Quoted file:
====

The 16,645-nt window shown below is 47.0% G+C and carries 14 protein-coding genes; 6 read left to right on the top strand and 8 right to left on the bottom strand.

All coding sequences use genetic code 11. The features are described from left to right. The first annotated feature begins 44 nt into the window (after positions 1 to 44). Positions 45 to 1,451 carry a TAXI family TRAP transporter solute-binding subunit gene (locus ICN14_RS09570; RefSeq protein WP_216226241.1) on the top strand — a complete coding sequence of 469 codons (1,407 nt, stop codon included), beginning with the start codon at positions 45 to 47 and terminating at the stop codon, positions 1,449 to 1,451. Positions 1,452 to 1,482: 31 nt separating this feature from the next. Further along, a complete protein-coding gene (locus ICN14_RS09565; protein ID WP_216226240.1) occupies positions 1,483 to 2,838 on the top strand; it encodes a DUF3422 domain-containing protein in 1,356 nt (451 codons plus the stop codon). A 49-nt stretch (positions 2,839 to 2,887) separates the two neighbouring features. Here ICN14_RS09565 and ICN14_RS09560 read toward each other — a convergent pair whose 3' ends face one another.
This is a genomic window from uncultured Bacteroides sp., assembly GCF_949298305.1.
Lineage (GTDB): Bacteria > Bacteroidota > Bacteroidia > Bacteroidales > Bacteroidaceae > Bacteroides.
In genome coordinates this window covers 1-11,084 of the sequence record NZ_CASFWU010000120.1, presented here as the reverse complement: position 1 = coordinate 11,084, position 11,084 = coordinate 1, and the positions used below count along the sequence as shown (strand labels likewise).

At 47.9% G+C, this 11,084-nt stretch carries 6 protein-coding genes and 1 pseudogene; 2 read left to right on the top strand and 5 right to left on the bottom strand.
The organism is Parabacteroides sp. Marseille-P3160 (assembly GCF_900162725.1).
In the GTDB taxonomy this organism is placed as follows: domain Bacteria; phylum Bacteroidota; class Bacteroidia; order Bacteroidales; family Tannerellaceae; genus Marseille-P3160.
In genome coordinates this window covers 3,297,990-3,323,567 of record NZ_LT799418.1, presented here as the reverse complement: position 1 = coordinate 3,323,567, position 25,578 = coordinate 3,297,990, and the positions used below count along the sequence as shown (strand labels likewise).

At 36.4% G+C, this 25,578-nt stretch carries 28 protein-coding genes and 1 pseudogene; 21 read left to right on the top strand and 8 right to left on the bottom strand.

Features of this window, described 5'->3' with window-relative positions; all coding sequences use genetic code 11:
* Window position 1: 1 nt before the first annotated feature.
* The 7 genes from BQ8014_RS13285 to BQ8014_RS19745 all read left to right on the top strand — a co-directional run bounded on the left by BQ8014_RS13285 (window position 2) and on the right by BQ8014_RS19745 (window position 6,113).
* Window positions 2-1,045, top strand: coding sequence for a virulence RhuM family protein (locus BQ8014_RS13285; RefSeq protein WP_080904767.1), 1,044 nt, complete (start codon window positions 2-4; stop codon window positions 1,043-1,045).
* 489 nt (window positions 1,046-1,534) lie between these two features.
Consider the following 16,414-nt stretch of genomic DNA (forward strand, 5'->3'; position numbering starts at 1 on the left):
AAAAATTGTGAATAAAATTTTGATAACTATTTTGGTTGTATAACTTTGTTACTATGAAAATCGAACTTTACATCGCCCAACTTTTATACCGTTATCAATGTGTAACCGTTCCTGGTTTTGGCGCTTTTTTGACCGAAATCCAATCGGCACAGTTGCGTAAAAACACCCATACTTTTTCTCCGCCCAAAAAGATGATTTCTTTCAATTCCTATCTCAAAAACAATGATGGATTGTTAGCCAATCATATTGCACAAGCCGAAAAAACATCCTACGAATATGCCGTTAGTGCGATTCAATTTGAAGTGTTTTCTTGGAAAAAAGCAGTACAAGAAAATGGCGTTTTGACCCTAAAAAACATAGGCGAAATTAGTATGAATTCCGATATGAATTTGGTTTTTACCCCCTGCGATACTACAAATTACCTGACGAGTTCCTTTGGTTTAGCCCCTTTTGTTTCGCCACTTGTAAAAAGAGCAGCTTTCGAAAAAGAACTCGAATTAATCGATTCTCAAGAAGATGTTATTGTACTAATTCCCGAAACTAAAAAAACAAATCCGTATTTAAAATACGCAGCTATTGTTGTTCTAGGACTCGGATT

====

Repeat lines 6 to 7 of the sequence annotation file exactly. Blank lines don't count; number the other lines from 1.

At 47.9% G+C, this 11,084-nt stretch carries 6 protein-coding genes and 1 pseudogene; 2 read left to right on the top strand and 5 right to left on the bottom strand.
The organism is Parabacteroides sp. Marseille-P3160 (assembly GCF_900162725.1).